SOURCES: Thomas Dompier, Ph.D., president, injury epidemiologist, Datalys Center for Sports Injury Research and Prevention, Inc., Indianapolis, Ind; John Kuluz, M.D., concussion director, Nicklaus Children's Hospital, Miami, Fla.; May 4, 2015, JAMA Pediatrics, online
MONDAY, May 4, 2015 (HealthDay News) -- Most concussions among high school and college football players occur during practice, a new study finds.
Data on more than 20,000 young football players across the United States revealed that more than 57 percent of concussed high school and college players were injured at practice, not games.
Among youth football players, almost half of concussions were sustained during practice, according to the study published online May 4 in the journal JAMA Pediatrics.
Evaluating and modifying techniques used during practice may offer opportunities for prevention, experts say.
"While it is harder to change concussion incidence during games without major rule changes, a substantial number of concussions occur during practice across all levels," said lead researcher Thomas Dompier, president of Datalys Center for Sports Injury Research and Prevention Inc., in Indianapolis.
Policy makers and coaches could reduce the odds of serious head injury by limiting player-to-player, or full body, contact during practices, Dompier said.
Dr. John Kuluz, concussion director at Nicklaus Children's Hospital in Miami, said he isn't surprised so many concussions occur during football practice.
"There are a lot of concussions occurring in practices, but of course there are a lot more practices than games," he said. Kuluz pointed out that, according to the study, younger players had about three practices for each game; high school players had about four practices for each game; and college players had nearly 10 practices for a game.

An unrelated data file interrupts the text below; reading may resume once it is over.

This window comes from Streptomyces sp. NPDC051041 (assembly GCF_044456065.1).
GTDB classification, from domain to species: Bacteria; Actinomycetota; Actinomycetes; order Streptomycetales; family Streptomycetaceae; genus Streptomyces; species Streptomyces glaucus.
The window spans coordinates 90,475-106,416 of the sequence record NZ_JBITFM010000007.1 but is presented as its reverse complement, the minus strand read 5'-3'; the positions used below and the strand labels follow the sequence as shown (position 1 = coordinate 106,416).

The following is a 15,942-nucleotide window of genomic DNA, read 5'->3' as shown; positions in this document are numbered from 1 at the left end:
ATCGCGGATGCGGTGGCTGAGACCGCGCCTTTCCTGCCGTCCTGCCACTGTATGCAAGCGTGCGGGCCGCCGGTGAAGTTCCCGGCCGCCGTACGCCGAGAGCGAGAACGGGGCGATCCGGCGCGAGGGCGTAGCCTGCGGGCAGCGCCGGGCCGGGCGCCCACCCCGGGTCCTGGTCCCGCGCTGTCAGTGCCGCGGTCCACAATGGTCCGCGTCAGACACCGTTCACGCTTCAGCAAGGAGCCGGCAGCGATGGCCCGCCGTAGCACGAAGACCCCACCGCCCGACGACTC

Despite the greater number of practices, games are still more dangerous in terms of head trauma, Kuluz said.
Kuluz agreed that modifying physical contact -- the main cause of concussions -- would help reduce the odds of injury.
"You can't eliminate all player-to-player contact in practice," he said. "But there are alternatives -- like hitting dummies or using sleds -- rather than hitting each other," he said.
As awareness of long-term brain trauma increases, sports-related concussions are a growing public health concern, the researchers pointed out.
Schools are more aware than ever of the risk of concussions, Kuluz said. "All the schools I talk to are aware that there is a big risk of concussion when you play football," he said.
The study results are based on an analysis of data from three sources: the Youth Football Surveillance System; the National Athletic Treatment, Injury and Outcomes Network; and the National Collegiate Athletic Association Injury Surveillance Program.
The researchers found that during the 2012 and 2013 seasons 1,198 concussions occurred -- almost 12 percent of them among youth athletes, 66 percent among high school players, and 22 percent on the college field.
In all, concussions accounted for 9.6 percent of reported youth injuries, 4 percent of high school injuries and 8 percent of college injuries, the researchers found.
During practice, concussion rates were lower among college players than among high school players, the study found.
In 2012 and 2013, youth football players had the lowest concussion risk -- less than 4 percent both seasons. The one-season concussion risk was highest in high school at nearly 10 percent, and college players at 5.5 percent, the researchers said.
Among kids ages 5 to 7 there were no football-related concussions during that study period, researchers say.
Each year, approximately 3 million youth athletes, 1.1 million high school athletes and 100,000 college athletes play football, the researchers noted.
"Across all levels of football, policy makers, coaches, researchers and sports medicine officials should continue to seek ways to reduce concussion incidence," Dompier said.
For more about concussions, visit the U.S. National Library of Medicine.